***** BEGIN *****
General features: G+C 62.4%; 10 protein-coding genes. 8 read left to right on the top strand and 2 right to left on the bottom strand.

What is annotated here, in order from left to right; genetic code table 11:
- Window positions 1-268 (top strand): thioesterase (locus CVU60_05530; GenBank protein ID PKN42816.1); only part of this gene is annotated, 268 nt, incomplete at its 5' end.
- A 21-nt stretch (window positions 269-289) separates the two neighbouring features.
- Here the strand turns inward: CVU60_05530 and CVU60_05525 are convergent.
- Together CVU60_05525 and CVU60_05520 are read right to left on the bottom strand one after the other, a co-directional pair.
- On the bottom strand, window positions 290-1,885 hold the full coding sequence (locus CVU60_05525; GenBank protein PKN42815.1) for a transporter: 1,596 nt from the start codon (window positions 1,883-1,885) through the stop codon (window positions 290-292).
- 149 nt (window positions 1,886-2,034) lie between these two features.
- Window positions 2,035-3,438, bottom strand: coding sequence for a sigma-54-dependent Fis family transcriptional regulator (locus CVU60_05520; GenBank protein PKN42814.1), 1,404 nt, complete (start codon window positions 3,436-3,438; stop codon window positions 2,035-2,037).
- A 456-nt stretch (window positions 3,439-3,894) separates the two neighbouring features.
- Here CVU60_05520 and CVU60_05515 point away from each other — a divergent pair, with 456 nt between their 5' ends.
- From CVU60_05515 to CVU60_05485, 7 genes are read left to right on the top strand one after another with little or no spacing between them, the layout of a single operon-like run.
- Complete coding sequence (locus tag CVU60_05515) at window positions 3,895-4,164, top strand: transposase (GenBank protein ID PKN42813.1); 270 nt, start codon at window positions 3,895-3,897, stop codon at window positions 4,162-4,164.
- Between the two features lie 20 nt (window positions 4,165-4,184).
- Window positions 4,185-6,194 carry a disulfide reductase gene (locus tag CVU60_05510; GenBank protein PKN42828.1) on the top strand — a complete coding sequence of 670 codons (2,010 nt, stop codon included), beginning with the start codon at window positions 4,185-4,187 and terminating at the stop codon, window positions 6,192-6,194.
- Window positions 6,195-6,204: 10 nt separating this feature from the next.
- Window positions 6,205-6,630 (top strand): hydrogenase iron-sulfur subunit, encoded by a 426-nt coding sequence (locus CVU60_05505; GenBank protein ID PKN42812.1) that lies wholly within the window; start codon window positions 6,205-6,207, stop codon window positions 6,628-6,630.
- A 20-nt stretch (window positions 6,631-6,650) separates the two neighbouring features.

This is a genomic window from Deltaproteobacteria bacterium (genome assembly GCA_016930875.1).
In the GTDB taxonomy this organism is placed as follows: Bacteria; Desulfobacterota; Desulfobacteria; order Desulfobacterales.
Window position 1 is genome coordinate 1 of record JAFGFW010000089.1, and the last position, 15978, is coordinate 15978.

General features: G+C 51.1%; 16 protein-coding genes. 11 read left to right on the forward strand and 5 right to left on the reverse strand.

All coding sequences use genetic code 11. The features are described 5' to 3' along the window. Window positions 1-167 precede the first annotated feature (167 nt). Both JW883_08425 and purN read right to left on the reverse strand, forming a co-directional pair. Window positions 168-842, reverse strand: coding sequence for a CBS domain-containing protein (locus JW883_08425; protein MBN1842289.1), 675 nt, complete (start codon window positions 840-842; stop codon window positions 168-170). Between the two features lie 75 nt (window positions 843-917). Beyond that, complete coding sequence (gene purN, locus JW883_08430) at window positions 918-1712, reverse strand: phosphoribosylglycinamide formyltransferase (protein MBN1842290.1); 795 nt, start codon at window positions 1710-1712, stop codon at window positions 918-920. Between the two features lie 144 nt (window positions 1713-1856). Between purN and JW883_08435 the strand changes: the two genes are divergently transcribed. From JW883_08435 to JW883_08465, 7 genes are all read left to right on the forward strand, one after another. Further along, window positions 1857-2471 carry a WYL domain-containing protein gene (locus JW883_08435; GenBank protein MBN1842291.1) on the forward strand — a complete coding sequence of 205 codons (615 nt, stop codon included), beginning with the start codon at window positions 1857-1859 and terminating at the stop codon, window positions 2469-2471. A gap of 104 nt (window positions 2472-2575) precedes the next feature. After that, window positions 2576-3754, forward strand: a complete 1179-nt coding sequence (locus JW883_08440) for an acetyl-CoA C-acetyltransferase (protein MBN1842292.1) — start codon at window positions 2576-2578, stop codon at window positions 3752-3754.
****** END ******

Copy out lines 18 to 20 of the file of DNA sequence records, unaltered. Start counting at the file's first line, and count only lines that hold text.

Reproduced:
- A 20-nt stretch (window positions 6,631-6,650) separates the two neighbouring features.

This is a genomic window from Deltaproteobacteria bacterium (genome assembly GCA_016930875.1).
In the GTDB taxonomy this organism is placed as follows: Bacteria; Desulfobacterota; Desulfobacteria; order Desulfobacterales.